A security lighting system is a great deterrent. It illuminates the intruder, exposing them to vulnerability. While it is no guarantee to preventing criminal activity, crimes will be far less likely when you install excellent lighting.
Many of us are understandably concerned with being as green as possible and that extends to the way we light our homes. We brighten the inside of them, and then neglect outside lighting to conserve energy. This can be a huge mistake security-wise, as the idea of security lighting is that you know when someone is on or approaching your property, not to put a spotlight on your own whereabouts.
Alternately, many people want to use as many lights as possible. While it’s true most criminals won’t want to work in conditions that force them to be less than covert, the drawbacks are that not only does this become expensive and hard to maintain, but it turns your home into a federal building and eyesore. You may even encounter some issues with neighbors or your home owner’s association if intense light ends up beaming into other homes as well.
A ever more popular solution, motion lights are a favorite night security tools for the home. Let’s talk about different ways to set up lights on your home for security.
Security lighting should be mounted high and out of reach from vandalism, or protected by wire mesh or other shielding methods. Motion lights should be installed near areas with traffic, where people are coming and going from your home. Most of us already have porch lights and lights outside the garage. Be sure to turn these on and off at different times. If someone shows up unexpectedly or you hear something outside, it’s nice to be able to turn off the light you are standing under first, and walk over to a nearby switch to light up an area outside, all while being able to look out of the house without being noticed. There should be lights on every entry point to the house (doors and windows).
Motion lights are inexpensive and easy to install. The lights that are on the market today are amazingly bright, reliable and don’t use much energy. Placing them in front of the home is ideal, so that anyone walking by can see if someone is lurking around your house. Be sure that the placement is practical. After all, you don’t want your lights to come on every time someone walks by on the sidewalk. In the back of the home or in secluded areas can be tricky. You don’t really needs the light to come on every time your neighbor takes out the trash. Angle the sensor and point it at a very specific area – for instance you may want to light on the driveway so that you can see properly at night. Lights should only turn on when someone is a threat to your home. If the lights are constantly going on and off, other people will ignore them, and you will too.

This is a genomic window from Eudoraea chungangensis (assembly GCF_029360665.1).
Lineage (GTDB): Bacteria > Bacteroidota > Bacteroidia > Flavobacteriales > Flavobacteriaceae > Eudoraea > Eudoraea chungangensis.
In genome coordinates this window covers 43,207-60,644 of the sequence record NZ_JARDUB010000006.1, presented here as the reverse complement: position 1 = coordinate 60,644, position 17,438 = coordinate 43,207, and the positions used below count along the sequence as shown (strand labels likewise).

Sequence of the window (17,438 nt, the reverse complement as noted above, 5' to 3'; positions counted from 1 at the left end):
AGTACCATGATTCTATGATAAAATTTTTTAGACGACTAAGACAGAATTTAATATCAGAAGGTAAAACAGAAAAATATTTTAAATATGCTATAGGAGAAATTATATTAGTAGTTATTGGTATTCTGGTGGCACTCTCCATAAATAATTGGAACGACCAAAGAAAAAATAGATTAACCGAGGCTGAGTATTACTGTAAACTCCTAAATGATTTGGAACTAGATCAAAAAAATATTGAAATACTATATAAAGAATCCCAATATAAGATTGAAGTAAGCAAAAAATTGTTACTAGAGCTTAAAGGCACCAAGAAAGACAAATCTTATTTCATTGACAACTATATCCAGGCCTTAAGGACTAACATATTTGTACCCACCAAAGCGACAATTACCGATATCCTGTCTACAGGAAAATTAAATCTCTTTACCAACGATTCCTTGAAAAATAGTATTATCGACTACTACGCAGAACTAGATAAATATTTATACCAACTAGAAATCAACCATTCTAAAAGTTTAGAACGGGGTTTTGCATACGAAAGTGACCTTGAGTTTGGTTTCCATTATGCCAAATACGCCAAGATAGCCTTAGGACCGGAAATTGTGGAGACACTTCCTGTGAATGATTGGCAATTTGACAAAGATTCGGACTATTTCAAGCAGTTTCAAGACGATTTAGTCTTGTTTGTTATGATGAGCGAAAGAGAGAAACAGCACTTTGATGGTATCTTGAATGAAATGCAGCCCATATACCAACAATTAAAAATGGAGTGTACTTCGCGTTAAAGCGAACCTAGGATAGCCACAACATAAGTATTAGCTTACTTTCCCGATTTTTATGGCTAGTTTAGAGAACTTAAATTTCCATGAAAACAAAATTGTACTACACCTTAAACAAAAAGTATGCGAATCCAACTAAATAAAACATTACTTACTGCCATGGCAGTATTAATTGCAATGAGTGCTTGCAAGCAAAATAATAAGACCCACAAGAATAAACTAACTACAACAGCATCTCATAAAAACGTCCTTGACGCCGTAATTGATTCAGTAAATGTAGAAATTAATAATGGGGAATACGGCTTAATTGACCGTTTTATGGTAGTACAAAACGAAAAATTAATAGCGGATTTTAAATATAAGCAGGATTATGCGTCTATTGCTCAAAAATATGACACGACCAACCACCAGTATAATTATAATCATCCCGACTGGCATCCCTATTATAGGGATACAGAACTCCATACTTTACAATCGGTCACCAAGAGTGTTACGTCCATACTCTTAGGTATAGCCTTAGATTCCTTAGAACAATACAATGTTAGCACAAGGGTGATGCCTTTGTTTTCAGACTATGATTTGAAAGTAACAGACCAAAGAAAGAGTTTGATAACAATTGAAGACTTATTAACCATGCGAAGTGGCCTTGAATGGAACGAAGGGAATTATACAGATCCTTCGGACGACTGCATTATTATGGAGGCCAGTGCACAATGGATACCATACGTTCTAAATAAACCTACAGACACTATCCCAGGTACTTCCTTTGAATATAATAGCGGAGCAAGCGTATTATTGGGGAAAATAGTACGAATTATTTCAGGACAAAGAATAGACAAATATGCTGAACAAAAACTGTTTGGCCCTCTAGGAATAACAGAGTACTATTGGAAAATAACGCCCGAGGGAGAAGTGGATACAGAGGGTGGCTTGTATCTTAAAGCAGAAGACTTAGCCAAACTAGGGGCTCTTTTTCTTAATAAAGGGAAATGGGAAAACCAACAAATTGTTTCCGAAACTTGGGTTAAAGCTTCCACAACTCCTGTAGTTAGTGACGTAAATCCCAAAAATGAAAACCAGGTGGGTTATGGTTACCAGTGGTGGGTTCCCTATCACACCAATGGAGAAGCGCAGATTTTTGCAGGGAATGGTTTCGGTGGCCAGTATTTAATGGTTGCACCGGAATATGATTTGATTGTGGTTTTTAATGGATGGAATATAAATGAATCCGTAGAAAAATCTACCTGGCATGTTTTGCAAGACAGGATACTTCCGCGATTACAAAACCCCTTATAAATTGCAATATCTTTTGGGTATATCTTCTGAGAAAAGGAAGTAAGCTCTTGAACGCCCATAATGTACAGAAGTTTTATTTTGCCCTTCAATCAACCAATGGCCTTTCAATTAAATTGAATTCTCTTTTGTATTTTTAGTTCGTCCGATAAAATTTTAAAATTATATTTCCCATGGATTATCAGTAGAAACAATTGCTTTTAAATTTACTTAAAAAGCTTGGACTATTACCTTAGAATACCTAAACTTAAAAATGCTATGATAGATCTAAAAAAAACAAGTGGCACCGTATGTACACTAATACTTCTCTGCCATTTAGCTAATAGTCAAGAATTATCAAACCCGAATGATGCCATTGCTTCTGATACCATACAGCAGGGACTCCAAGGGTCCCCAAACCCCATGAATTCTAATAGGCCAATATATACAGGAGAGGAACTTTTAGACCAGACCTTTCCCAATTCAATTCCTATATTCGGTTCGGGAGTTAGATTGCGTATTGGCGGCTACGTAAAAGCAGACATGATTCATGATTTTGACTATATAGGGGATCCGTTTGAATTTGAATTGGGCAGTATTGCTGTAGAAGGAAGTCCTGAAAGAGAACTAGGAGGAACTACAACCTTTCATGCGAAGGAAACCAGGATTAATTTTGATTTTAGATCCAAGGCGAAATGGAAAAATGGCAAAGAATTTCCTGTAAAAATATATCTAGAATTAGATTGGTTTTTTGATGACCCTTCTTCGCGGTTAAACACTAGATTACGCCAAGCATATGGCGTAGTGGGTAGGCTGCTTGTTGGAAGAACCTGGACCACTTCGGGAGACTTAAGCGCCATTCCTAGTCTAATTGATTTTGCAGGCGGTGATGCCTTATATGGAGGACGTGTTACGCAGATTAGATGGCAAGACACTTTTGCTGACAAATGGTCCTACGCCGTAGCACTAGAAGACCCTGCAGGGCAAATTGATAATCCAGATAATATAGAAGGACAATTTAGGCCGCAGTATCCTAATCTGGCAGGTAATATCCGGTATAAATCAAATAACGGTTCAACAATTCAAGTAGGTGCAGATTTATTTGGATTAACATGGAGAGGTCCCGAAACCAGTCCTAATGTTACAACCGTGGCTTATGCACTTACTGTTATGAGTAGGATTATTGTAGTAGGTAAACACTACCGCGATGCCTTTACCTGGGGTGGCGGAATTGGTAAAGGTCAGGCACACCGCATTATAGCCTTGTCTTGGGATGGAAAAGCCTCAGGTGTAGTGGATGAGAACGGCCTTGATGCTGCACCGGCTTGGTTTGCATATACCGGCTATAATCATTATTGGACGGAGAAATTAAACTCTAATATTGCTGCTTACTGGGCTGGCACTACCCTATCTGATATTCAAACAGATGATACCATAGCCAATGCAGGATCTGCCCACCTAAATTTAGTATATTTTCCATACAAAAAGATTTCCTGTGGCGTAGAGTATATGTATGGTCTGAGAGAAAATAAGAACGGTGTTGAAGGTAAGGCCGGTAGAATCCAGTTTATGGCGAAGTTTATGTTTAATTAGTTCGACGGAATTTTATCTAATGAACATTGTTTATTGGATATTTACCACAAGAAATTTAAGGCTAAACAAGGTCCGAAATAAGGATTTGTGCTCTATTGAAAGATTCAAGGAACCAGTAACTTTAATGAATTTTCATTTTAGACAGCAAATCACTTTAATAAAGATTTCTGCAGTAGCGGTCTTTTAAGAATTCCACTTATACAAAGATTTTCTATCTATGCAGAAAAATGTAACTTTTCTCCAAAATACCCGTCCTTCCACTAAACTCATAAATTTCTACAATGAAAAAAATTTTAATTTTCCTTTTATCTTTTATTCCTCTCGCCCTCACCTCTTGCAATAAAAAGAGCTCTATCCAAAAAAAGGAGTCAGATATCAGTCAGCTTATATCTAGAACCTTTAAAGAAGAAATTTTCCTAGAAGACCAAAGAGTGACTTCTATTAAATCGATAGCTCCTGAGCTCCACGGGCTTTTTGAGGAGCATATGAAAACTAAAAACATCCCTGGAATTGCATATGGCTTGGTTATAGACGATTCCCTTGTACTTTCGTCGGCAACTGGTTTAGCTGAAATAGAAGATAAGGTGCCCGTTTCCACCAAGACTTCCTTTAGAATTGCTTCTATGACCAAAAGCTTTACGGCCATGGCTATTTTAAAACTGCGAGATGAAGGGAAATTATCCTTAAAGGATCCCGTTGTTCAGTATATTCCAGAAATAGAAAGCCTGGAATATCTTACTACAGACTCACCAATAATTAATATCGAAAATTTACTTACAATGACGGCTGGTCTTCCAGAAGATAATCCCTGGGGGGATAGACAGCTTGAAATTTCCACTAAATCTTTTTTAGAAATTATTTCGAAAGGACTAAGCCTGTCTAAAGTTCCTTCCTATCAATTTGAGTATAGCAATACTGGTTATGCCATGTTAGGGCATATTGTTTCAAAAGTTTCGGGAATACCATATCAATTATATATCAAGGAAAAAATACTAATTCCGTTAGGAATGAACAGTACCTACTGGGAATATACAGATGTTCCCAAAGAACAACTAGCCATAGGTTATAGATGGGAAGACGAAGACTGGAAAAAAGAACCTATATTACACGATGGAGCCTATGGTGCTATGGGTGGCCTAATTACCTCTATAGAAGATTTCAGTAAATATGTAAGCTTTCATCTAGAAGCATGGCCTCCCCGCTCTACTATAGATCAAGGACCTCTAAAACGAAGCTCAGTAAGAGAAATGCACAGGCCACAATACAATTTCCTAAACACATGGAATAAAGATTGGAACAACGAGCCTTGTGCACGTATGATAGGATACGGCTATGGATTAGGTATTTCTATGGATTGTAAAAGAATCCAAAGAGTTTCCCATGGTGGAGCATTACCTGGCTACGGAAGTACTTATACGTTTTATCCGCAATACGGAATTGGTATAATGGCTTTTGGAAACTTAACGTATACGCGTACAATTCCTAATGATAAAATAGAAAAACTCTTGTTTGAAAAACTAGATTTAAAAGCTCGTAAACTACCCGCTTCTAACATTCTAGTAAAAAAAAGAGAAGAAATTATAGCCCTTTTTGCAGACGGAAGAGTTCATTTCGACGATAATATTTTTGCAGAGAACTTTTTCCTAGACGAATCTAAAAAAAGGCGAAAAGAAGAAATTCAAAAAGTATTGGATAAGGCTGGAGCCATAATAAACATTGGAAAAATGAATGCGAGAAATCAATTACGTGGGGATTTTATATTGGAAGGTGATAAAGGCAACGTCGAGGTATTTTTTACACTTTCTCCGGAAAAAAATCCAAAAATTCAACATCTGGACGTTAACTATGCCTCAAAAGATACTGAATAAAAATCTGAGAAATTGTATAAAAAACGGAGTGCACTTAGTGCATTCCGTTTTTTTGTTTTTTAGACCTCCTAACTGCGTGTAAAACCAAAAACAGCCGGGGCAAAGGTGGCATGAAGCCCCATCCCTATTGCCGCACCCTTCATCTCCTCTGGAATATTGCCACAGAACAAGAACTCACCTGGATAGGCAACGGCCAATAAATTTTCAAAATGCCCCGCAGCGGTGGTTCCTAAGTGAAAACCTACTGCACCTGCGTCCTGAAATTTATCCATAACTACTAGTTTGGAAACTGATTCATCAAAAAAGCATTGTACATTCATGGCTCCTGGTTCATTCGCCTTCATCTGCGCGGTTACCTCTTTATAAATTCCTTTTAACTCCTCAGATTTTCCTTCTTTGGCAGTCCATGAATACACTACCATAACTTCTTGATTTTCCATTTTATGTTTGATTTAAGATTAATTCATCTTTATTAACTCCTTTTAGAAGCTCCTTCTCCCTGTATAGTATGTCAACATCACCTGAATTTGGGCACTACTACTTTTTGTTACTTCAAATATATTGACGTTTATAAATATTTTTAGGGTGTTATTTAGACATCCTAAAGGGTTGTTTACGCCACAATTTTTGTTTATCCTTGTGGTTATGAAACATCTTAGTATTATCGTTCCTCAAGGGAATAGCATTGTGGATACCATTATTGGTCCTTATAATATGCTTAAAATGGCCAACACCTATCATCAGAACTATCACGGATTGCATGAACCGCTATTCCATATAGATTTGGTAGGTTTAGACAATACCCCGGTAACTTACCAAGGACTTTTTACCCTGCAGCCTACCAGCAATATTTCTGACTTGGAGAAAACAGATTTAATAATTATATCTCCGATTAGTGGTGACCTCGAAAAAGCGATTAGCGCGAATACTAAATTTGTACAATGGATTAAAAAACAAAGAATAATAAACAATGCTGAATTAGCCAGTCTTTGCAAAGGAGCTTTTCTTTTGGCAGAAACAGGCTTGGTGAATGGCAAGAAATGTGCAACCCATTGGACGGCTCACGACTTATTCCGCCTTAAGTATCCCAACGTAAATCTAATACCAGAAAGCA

Multiple lamps of medium power is better than fewer lamps of high power because it will reduce glare (which makes it difficult for an observer to see the area effectively), it will provide more even lighting with fewer zones of shadow, and it will provide redundancy if one lamp’s bulb blows out.
To prevent tampering or disabling, it’s important to protect the wiring and circuit to your lights (as well as the lamp itself). Use conduit and bury wiring underground whenever possible.
It is best to use multiple circuits when installing security lighting in several areas. If one circuit trips, you still have other live circuits.
Check to be sure that the the outdoor ‘mains’ circuit breaker box is locked as well as the electric meter box.
You also want to be able to see the lights come on from within your home. One of the best ways to do that is pointing the light at a fence or gate that is visible from your easy chair, or on a structure that will reflect a lot of light. If the motion light activates when someone walks inside that perimeter, you’ll spot them really easily.
The easiest way to set up a “quick trip” light system is to place lights at the corners of the house and pointing along the wall, with the motion sensors pointing the same way. Test it to make sure someone would have to walk past the light into the sensor area to access your house.
The last thing to consider is how you will exit the house if the times comes to investigate a strange noise or potential threat. Now is not the time to announce yourself to a potential intruder before you need to. Walking around your own house without setting off your own sensors make make an on/off switch to the lights very useful.
If you have questions about choosing the best security lighting for your home, please call us toll free at 1-877-385-2104 or email email@example.com